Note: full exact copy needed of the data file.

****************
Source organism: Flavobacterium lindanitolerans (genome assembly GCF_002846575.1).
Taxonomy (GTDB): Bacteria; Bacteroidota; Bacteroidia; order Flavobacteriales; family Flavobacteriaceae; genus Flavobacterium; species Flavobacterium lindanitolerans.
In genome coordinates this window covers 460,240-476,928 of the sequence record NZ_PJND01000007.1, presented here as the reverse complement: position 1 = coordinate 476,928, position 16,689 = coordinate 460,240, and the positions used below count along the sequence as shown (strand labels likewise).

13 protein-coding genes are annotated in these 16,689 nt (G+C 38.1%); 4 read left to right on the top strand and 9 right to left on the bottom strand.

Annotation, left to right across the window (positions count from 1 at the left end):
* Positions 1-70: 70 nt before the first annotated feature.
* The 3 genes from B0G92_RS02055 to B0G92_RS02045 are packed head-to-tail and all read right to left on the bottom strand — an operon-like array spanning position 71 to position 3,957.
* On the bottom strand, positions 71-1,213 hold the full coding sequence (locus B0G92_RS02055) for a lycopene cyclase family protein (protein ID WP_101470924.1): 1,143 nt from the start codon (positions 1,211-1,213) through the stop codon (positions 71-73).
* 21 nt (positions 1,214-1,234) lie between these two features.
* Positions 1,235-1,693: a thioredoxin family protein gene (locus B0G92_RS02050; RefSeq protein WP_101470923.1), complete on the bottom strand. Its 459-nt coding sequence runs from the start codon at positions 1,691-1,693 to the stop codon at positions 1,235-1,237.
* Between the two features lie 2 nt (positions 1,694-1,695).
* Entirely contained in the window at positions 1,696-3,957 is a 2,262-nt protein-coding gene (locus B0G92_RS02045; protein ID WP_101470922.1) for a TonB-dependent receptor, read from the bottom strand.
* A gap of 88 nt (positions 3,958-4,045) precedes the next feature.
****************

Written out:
Source organism: Flavobacterium lindanitolerans (genome assembly GCF_002846575.1).
Taxonomy (GTDB): Bacteria; Bacteroidota; Bacteroidia; order Flavobacteriales; family Flavobacteriaceae; genus Flavobacterium; species Flavobacterium lindanitolerans.
In genome coordinates this window covers 460,240-476,928 of the sequence record NZ_PJND01000007.1, presented here as the reverse complement: position 1 = coordinate 476,928, position 16,689 = coordinate 460,240, and the positions used below count along the sequence as shown (strand labels likewise).

13 protein-coding genes are annotated in these 16,689 nt (G+C 38.1%); 4 read left to right on the top strand and 9 right to left on the bottom strand.

Annotation, left to right across the window (positions count from 1 at the left end):
* Positions 1-70: 70 nt before the first annotated feature.
* The 3 genes from B0G92_RS02055 to B0G92_RS02045 are packed head-to-tail and all read right to left on the bottom strand — an operon-like array spanning position 71 to position 3,957.
* On the bottom strand, positions 71-1,213 hold the full coding sequence (locus B0G92_RS02055) for a lycopene cyclase family protein (protein ID WP_101470924.1): 1,143 nt from the start codon (positions 1,211-1,213) through the stop codon (positions 71-73).
* 21 nt (positions 1,214-1,234) lie between these two features.
* Positions 1,235-1,693: a thioredoxin family protein gene (locus B0G92_RS02050; RefSeq protein WP_101470923.1), complete on the bottom strand. Its 459-nt coding sequence runs from the start codon at positions 1,691-1,693 to the stop codon at positions 1,235-1,237.
* Between the two features lie 2 nt (positions 1,694-1,695).
* Entirely contained in the window at positions 1,696-3,957 is a 2,262-nt protein-coding gene (locus B0G92_RS02045; protein ID WP_101470922.1) for a TonB-dependent receptor, read from the bottom strand.
* A gap of 88 nt (positions 3,958-4,045) precedes the next feature.